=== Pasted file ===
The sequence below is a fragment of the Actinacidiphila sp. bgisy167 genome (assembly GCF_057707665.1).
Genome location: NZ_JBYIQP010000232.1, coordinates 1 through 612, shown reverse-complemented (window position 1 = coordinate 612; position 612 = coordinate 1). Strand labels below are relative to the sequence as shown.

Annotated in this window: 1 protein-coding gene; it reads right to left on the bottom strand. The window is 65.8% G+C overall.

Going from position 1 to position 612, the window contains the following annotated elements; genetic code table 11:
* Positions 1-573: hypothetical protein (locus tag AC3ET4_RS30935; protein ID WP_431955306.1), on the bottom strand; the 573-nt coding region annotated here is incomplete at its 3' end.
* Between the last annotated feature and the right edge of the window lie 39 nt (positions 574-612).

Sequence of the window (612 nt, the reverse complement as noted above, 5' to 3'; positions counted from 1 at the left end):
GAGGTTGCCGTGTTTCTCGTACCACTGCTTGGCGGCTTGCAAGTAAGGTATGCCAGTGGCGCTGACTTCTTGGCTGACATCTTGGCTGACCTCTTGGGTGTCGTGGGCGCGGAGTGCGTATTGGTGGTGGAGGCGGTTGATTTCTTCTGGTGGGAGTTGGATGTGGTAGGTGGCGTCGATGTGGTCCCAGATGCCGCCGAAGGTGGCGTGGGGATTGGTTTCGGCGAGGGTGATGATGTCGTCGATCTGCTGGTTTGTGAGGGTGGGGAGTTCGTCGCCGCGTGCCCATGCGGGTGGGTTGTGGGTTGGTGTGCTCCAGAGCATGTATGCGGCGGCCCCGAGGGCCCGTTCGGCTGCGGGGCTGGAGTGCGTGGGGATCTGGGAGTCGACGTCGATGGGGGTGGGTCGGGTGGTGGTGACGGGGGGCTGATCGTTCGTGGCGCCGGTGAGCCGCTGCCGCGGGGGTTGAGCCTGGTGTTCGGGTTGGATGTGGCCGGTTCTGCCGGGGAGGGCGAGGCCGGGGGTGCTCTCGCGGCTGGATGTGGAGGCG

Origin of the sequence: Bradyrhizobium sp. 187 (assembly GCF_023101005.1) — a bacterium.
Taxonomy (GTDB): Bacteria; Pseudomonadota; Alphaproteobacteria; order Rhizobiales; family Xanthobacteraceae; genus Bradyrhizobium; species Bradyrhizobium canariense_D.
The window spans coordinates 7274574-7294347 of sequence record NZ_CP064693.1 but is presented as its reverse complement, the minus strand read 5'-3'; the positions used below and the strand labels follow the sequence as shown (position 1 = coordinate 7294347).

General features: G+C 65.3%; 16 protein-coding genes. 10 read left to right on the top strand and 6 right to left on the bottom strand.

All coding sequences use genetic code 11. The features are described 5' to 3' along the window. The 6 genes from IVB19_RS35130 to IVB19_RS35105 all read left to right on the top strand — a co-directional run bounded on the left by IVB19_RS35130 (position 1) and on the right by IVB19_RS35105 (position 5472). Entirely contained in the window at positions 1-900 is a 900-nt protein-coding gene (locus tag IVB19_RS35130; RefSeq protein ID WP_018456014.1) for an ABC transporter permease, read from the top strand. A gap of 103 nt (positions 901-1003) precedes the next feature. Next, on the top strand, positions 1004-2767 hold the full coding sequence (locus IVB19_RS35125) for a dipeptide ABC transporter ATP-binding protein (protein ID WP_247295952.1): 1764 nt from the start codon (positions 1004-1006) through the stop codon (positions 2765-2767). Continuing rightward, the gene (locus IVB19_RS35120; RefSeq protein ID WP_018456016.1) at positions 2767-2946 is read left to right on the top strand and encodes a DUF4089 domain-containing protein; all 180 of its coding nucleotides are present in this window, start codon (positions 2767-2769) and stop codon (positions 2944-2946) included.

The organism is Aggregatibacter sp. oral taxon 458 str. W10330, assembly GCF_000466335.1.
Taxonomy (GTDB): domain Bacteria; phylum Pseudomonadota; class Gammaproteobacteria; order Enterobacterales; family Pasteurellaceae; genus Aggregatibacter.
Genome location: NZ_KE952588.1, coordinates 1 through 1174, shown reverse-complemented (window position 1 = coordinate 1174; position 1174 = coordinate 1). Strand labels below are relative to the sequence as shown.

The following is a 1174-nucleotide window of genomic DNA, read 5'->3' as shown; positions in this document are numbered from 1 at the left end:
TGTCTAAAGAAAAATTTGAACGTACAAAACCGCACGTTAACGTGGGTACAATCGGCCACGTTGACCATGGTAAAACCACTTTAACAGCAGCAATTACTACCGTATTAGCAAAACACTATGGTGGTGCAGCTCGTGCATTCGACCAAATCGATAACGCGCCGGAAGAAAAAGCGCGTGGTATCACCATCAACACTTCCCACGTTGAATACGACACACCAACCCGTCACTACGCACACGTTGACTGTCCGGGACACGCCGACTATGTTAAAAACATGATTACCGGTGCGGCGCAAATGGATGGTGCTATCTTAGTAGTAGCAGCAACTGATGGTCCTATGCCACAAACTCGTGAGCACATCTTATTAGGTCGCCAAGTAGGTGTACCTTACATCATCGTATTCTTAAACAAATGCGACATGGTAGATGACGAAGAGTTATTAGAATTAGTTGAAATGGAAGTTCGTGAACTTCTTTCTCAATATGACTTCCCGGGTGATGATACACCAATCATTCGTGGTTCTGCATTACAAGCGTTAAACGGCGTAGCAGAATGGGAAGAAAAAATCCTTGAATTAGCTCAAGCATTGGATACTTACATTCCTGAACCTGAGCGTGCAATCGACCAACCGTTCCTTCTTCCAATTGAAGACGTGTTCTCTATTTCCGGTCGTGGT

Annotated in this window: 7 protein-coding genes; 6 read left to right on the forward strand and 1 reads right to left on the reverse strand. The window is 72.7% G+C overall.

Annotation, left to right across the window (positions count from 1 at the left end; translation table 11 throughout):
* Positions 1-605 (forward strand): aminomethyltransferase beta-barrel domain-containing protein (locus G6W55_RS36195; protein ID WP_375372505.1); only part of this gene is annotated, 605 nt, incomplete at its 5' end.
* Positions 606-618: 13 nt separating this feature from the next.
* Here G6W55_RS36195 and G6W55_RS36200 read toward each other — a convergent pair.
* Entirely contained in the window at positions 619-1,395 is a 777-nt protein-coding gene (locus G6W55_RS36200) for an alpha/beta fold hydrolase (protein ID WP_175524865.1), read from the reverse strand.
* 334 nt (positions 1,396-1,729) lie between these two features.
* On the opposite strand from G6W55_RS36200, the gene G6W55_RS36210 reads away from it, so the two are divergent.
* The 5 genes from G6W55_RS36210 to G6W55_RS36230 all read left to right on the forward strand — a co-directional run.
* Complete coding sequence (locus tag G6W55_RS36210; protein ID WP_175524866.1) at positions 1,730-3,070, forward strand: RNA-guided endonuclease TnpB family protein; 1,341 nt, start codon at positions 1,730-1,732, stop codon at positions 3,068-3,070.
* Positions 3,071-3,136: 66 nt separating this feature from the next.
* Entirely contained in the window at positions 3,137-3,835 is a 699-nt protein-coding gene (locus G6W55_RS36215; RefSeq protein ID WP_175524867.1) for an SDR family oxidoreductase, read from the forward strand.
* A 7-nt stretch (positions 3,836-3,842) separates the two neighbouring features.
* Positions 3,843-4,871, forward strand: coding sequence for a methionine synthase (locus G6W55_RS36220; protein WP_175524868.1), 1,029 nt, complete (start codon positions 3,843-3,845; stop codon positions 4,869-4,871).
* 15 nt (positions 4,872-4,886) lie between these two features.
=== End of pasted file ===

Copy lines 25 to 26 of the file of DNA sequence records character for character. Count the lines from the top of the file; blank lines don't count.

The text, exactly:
* 334 nt (positions 1,396-1,729) lie between these two features.
* On the opposite strand from G6W55_RS36200, the gene G6W55_RS36210 reads away from it, so the two are divergent.